I live for the weekends. No, it’s not for sporting events on TV; no, not for sleeping in; no, certainly not for time to work on my car. [Pardon me while I choke back a snort. Previous blogs will explain why. :)] No, I live for the weekends because…I have junk piled in my yard. I like having some of it, and I like dealing with all of it. I hope to get rid of most of it, and put the rest to good use. Lemme ‘splain.
First, I have grass; well, not entirely grass, in my yard. Here in Oklahoma, we cultivate a rare, unstoppable, aggressive version of Bermuda grass. Don’t let the name fool you into thinking of soft, green, tropical carpets near the beach. No, this is the stuff that will grow in your laundry if you let it, and cannot be kept out of a garden bed, even with atomic radiation. It will find a way into every place with soil, including your child’s shoes, if given half a day. Its roots are hard to extract, and they can grow in the dark for weeks. We shifted our duck’s hutch and the hay bails around them this week when we moved their fence to surround our newly planted garden beds, and there were Bermuda roots, completely white, growing underneath the bails. It’s like they don’t need anything to grow; the undead grass…zombie grass!
So my grass, and the weeds that keep it on a leash, grew a lot with the recent deluge of rain and sunlight we’ve had, so I have purchased a wide variety of tools and equipment to keep it from growing up through our floor. I really like using them, especially the mowers. There’s something incredibly satisfying about mowing, even more than vacuuming. My wife agrees, and she loves to use the riding mower even more than I do. I decided to spray her with the hose I was using to clean out the ducks’ swimming pool, and I almost got her good. I decided to shoot a warning shot across her bow as she drove up to me, but then the mower shot a piece of something that hit me in the forehead; I decided not to contest the authority of the mower. It seems to like my wife better.
I also have piles of uncut branches trimmed from our trees in February, piles of branches trimmed from other trees last summer, rolls of fencing in various states of rusted decay, a pile of tires that block one end of a bin, made of railroad ties, that keeps our spare dirt for the garden (we planted things in it, too), a busted grill tipped on its side, a pile of cans, foil, and other metal objects soon to be recycled, a pile of cardboard boxes, piles of scrap wood, a pile of pvc pipe, a pile of steel pipe, a pile of junk left on our hill when we moved in (which includes two toilets), a pile of the stuff I’m keeping from the junk left on our hill when we moved in, and piles of trees cut from our hill and the surrounding area since last summer that need to be burned. Oh, I also have three barrels to be burned clean so we can use them to collect rainwater, and a pile of toys my kids haven’t put away yet. Just call me a pilot (pile-it here, pile-it there…:)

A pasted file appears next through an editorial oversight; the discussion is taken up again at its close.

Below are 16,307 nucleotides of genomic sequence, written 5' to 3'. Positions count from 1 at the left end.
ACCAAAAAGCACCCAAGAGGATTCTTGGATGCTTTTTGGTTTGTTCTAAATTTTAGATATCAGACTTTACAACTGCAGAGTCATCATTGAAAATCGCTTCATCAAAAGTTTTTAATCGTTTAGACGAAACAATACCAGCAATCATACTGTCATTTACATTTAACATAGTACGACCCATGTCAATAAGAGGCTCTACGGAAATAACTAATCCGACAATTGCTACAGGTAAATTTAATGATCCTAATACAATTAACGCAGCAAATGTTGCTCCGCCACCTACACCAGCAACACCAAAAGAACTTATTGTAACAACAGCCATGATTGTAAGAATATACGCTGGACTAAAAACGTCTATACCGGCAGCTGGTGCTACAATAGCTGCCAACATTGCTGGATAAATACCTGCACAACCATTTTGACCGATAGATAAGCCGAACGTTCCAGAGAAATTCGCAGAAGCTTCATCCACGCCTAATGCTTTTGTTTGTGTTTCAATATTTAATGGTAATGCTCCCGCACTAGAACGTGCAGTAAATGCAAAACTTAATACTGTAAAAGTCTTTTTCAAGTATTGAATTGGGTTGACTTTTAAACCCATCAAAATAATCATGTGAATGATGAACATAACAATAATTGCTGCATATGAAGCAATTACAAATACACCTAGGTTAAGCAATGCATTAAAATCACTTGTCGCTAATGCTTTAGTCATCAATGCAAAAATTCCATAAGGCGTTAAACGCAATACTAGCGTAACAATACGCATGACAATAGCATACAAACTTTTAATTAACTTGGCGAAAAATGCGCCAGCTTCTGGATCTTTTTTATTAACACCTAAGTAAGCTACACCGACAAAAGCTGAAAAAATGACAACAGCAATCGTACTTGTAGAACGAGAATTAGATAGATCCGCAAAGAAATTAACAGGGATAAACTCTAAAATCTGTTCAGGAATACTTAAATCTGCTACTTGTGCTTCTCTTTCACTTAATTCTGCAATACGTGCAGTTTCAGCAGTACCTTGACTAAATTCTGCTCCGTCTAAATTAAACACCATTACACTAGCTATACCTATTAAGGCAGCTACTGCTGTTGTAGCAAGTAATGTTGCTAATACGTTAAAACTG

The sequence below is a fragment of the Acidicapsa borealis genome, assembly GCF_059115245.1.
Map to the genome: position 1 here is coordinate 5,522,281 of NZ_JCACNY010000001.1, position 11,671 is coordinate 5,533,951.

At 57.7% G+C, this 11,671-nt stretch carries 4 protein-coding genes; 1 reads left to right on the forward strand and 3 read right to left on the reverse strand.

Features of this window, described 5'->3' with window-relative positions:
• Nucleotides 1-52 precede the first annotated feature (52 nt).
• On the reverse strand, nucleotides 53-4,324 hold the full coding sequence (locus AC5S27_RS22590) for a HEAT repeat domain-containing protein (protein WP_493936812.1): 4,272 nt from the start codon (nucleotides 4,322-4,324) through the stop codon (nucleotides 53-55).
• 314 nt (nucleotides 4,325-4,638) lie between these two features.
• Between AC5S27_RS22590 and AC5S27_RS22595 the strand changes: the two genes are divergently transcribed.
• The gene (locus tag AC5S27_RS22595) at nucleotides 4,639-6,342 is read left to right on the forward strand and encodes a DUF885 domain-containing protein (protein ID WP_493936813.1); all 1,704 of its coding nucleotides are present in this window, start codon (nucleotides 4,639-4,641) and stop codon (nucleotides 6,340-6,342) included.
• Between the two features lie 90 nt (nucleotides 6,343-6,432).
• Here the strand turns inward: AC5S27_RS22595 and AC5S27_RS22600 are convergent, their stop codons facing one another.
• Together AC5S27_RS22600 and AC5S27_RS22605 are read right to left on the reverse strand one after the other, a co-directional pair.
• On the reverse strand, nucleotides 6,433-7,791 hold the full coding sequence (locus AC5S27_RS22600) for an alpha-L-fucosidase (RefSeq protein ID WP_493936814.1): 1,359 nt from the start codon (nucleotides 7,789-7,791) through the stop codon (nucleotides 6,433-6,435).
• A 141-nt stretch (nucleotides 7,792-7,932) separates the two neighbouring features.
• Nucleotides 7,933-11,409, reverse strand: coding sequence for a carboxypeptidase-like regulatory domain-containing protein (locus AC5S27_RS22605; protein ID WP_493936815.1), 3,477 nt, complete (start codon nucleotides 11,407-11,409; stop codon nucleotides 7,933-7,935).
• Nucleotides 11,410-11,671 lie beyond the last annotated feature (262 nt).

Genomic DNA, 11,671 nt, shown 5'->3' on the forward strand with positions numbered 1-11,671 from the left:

And I used to think of myself as a neatnik, one of those picture straighteners who can’t stand things to be out when they should be put away. Since having children, that part of me has been gradually beaten into submission, and since moving to the country, is in danger of disappearing completely. Everyone in the country has piles. The only difference is how you hide them and what is in them. We have so many that we can’t hide them, and probably have at least one of every kind of pile our neighbors would claim. We even have some friends named Pile. They are very neat.
So this week, I had a list of 17 tasks to try, and we got through about 7 of them, me and my wife. She planted our garden, and got a burn/tan on her shoulders, we both mowed, she started two fires in barrels, I emptied the duck pond and moved the fence, and I painted the last window border that had been redone when we got our new windows last month. I had to do this so I could install the window unit AC back in the upstairs bedroom because we both swore we wouldn’t face a near-90-degrees today without the AC in our bedroom. Oklahoma weather certainly keeps you on your toes.
I got the window unit installed after much fitting, cutting, measuring, and cutting again. I even painted the wooden platform and supports to match our window border, which was a major improvement over the multiple random 2x4s and rusted metal struts that were supporting the AC previously. I have my standards, after all. It works, and we live in much improved comfort…ahhhh. Just like the car. No, our van; my car is named “The Rattler” for a reason.
We were so sore today.
Being the sane, reasonable, and patient man that I am, I was tempted to finish cutting the branches today…and God in His mercy pulled me aside, and suggested that, maybe, since I was already tired, and the day was so nice, and my kids were looking to my example, and BECAUSE HE SAID SO, I might want to consider resting today instead of working more. I decided He was right. He
usually always is, though I don’t always agree with Him.
I was reminded that I am not a machine, something our school systems, businesses, and culture in general ought to recognize more frequently. Even machines need regular maintenance and some rest, or they die sooner. We should take a cue. Our pastor, Craig Groschel, is fond of reminding us that we are human beings, not human doings, and he is also right. And yes, God and Pastor Craig can both be right. Just don’t ask them to agree about cats.